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Sexual assault nurse examiner programmes

Last edited: February 25, 2011

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  • When receiving services in hospitals by non-specialized staff, rape survivors are at risk of receiving inadequate and unethical care.  They may suffer long waiting periods in emergency rooms, and during treatment may not receive the full spectrum of treatment.  Medical providers may not be sufficiently trained in collecting forensic evidence or in providing emotional support to the survivor.
  • Sexual assault nurse examiner programs are those in which nurses are specifically trained to conduct sexual assault examinations and provide care.   In general these programs are designed to emphasize quality of care for survivors. Nurses usually work from dedicated examining suites in hospitals, but some programmes cover several hospitals and thus the nurse travels and there may even be mobile examination facilities (Jewkes, 2006).
  • Nurses are usually expected to provide both emergency medical care and facilitate access to on-going support services. They are specially trained through recognised and validated courses and are expected to provide comprehensive medical care. Some programmes have full-time staff and others operate with on-call systems (Jewkes, 2006).
  • This model potentially has particular advantages for developing countries where doctors are often in short supply. Since the nurses give evidence in court it is essential that the legal system acknowledges the expertise of nurses and gives equal weight to this as it would to evidence of doctors (Jewkes, 2006).

Lesson Learned:  Ensuring that trained nurses have the resources and support they need, especially in settings where the may have additional responsibilities beyond forensic nursing, is critical to the success of nurse examiner programs. Managers may not recognise that the needs of sexual violence health services should take precedence over those of other aspects of health care. This has been a particular problem in some settings outside North America.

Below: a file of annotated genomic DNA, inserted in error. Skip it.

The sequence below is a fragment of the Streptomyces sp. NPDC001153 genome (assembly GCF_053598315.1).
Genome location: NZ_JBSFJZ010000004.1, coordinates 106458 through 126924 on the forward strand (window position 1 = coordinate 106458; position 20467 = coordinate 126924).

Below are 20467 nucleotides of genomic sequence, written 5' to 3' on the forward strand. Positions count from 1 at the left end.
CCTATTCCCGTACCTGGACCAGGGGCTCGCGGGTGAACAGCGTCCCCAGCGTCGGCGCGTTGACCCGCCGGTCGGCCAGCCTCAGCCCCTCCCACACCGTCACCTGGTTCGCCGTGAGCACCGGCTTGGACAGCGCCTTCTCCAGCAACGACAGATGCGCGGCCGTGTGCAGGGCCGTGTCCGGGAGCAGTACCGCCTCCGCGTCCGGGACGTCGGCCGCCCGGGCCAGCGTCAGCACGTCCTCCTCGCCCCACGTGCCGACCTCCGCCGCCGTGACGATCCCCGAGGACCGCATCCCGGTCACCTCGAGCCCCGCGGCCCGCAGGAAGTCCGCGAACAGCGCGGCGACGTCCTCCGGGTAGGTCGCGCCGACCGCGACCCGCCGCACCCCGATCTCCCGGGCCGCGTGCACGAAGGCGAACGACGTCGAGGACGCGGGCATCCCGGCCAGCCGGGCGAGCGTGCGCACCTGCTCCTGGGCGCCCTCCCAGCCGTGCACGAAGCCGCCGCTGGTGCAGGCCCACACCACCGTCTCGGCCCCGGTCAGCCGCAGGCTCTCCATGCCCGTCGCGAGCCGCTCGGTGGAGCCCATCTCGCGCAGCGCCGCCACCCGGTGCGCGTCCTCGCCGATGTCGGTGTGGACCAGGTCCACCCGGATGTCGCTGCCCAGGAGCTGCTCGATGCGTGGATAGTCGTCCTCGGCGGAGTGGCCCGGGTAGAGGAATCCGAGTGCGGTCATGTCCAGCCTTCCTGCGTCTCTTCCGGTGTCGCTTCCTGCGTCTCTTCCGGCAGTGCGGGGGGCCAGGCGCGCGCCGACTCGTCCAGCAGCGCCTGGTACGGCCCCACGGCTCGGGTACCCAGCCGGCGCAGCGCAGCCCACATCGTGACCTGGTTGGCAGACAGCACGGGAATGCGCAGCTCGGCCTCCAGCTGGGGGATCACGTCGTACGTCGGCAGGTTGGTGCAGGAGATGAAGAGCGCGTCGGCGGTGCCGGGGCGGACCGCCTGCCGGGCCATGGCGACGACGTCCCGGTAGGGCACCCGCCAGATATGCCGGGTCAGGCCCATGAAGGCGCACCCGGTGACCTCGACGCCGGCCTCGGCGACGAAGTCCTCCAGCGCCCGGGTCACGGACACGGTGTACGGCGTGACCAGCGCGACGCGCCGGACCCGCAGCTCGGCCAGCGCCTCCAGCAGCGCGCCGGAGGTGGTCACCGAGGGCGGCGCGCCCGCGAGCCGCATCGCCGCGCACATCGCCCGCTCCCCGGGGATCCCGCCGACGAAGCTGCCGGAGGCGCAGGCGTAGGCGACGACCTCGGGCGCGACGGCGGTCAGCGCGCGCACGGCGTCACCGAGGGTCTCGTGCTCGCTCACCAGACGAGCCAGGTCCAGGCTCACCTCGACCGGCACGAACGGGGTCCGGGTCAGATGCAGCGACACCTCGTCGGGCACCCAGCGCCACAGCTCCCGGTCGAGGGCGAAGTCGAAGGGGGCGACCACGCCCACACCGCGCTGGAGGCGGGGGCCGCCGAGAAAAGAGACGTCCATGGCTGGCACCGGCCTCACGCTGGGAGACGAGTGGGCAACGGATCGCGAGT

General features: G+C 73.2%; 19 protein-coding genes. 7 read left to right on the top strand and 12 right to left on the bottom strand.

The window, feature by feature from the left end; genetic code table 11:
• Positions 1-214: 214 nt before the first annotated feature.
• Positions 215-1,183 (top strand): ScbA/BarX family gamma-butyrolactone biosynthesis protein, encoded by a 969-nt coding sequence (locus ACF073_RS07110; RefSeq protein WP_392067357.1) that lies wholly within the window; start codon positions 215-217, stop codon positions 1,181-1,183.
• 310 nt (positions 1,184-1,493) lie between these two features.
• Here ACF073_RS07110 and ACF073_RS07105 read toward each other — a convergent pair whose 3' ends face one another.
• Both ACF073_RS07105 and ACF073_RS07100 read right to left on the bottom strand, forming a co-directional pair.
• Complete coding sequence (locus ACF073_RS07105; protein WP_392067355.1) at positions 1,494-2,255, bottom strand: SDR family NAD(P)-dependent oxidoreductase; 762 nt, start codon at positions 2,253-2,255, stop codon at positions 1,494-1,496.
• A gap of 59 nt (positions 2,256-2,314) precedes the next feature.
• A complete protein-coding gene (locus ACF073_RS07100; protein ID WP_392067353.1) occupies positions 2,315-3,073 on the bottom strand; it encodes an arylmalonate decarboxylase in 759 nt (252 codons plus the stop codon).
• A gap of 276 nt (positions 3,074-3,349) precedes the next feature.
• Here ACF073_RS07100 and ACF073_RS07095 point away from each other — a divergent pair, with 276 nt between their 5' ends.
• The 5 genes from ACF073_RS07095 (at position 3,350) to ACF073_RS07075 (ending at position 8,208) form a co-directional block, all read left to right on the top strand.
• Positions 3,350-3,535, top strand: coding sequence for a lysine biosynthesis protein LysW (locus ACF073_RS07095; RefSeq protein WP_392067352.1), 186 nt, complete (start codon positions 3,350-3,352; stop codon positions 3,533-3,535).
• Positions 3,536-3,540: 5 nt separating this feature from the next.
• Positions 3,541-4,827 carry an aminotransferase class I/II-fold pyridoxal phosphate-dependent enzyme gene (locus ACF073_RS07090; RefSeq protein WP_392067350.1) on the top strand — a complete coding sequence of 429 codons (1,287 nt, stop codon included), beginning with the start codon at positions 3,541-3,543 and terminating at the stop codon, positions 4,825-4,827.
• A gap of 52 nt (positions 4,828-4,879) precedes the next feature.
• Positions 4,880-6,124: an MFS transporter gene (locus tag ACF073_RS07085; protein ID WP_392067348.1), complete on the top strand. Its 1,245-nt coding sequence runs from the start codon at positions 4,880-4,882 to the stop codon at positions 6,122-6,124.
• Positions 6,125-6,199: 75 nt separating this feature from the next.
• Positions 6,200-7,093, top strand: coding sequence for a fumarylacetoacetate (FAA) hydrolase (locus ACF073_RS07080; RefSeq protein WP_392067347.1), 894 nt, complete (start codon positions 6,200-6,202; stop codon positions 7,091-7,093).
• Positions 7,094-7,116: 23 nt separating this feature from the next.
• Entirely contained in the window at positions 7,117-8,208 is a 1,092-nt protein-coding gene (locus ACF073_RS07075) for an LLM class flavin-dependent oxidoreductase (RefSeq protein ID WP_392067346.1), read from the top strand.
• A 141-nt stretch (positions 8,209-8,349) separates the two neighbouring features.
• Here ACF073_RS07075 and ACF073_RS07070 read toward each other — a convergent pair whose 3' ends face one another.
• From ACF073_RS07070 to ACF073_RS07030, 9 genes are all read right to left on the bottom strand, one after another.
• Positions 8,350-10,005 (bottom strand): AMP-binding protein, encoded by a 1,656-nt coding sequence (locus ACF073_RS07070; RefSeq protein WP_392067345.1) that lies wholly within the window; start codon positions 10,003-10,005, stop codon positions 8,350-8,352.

Example:  The Sexual Assault Nurse Examiner (SANE) forensics service has had positive results in the United States. A sexual assault nurse examiner is a registered nurse with an advanced education in the forensic examination of sexual assault survivors. Training in SANE, established by the International Association of Forensic Nurses, requires 40 hours of classroom learning and a clinical practicum of an additional 40 hours (Taylor, 2002).

Goals of SANE are to: protect the survivor from further harm; provide crises intervention; professional forensic collection, documentation and preservation of evidence; evaluate and treat sexually transmitted infections; evaluate pregnancy risk and offer prevention; assess, document and seek care for injuries; and appropriately refer survivors for immediate and follow-up medical care and follow-up counselling (Ledray, 1999). A SANE team may consist of a provider, police, and a rape advocate. Using the team approach, the survivor only has to tell the story once. Only the provider and counsellor should be present during the exam.

SANE patients in the United States experienced longer examinations and received higher quality of care as indicated by a greater percentage of completed physical exams and a greater percentage of completed evidence kits for prosecution (Derhammer et al., 2000, cited in Martin et al., 2007)

For comprehensive information on implementing a SANE program, see Sexual Assault Nurse Examiner (SANE) Development & Operations Guide (Ledray, L./Washington DC: Office for Victims of Crime, U.S. Department of Justice, 1999). Available in English.